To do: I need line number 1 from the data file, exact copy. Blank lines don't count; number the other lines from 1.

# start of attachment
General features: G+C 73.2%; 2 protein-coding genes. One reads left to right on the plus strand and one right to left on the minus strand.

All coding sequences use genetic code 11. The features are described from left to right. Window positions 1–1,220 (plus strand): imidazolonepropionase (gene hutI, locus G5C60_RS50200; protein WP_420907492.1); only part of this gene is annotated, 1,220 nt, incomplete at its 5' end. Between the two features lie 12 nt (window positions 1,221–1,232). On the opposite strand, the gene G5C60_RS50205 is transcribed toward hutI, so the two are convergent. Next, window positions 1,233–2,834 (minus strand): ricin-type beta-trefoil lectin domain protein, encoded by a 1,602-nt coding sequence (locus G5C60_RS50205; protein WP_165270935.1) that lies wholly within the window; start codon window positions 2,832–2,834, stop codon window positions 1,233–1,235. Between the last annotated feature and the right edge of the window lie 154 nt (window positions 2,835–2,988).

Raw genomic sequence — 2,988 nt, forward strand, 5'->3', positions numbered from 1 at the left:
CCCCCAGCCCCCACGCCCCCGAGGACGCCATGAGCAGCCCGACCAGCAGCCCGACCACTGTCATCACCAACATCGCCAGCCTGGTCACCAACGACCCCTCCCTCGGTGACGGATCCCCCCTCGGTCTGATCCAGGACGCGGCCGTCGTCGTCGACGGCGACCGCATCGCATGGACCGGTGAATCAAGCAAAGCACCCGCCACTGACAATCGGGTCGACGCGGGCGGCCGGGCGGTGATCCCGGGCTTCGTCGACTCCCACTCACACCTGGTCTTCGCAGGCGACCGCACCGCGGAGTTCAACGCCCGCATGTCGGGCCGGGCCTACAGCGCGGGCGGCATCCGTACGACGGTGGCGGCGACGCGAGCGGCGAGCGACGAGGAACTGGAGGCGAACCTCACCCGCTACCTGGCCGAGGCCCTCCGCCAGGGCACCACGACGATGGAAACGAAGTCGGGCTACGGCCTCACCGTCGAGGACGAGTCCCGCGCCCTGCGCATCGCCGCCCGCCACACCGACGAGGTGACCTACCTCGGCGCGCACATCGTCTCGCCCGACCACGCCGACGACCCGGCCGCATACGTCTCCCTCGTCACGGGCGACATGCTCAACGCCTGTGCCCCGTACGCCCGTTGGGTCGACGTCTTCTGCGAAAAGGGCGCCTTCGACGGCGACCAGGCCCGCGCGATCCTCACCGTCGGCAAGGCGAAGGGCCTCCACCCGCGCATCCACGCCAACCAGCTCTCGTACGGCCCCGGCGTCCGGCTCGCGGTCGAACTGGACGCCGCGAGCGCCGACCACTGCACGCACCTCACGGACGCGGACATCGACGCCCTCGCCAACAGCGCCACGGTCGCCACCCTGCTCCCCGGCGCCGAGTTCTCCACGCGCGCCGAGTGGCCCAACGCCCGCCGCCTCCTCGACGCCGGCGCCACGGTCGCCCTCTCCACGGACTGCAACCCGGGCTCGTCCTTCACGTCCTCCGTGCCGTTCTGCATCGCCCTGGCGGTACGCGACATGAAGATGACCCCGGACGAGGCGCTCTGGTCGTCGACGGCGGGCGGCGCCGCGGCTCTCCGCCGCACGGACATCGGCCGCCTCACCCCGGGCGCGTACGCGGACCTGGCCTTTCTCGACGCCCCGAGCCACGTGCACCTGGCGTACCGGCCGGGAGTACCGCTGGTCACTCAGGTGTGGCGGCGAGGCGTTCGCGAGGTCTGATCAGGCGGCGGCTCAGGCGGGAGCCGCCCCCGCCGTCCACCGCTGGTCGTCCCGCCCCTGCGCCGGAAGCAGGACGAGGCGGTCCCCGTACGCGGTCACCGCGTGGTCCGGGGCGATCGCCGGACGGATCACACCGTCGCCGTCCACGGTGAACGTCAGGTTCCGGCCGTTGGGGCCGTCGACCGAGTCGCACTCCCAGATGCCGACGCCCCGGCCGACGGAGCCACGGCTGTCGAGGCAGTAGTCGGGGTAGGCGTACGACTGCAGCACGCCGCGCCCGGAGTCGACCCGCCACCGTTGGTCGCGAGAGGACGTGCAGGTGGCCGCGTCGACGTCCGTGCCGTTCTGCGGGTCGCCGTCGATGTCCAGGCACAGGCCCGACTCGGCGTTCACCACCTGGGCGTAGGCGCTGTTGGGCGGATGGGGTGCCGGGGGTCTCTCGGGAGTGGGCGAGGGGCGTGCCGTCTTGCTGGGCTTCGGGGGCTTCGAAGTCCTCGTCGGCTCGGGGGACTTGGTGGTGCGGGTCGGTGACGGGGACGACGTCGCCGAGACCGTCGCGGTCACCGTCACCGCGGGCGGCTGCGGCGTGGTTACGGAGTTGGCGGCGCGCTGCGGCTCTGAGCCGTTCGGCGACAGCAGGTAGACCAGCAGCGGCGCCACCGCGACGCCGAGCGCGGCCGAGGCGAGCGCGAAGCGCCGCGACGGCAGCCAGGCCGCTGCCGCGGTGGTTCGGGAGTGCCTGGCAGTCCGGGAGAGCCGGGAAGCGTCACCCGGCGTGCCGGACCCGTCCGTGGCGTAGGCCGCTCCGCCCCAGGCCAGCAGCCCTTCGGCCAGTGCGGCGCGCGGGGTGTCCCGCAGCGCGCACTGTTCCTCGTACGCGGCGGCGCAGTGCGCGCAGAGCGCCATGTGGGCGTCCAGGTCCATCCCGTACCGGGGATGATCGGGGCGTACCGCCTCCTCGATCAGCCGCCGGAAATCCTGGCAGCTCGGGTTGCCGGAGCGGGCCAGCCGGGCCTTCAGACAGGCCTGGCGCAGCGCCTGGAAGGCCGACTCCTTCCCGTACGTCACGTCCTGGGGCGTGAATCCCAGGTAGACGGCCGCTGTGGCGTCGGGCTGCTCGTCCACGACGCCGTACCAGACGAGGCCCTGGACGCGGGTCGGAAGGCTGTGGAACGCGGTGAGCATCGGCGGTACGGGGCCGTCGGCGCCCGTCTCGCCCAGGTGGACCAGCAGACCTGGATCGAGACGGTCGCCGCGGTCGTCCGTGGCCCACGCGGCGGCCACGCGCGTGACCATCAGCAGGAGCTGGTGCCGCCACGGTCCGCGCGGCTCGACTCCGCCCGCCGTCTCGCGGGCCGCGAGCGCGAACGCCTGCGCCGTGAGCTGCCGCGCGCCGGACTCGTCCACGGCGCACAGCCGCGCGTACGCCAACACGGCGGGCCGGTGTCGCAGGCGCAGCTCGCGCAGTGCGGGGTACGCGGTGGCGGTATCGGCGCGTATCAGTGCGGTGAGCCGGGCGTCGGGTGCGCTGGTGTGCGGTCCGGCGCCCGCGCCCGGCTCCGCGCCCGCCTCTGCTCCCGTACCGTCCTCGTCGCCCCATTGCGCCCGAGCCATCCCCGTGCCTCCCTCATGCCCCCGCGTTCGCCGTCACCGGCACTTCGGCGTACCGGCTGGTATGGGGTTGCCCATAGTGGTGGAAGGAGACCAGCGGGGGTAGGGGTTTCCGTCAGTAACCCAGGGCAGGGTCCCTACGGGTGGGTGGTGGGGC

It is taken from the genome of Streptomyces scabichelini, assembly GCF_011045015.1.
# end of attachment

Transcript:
General features: G+C 73.2%; 2 protein-coding genes. One reads left to right on the plus strand and one right to left on the minus strand.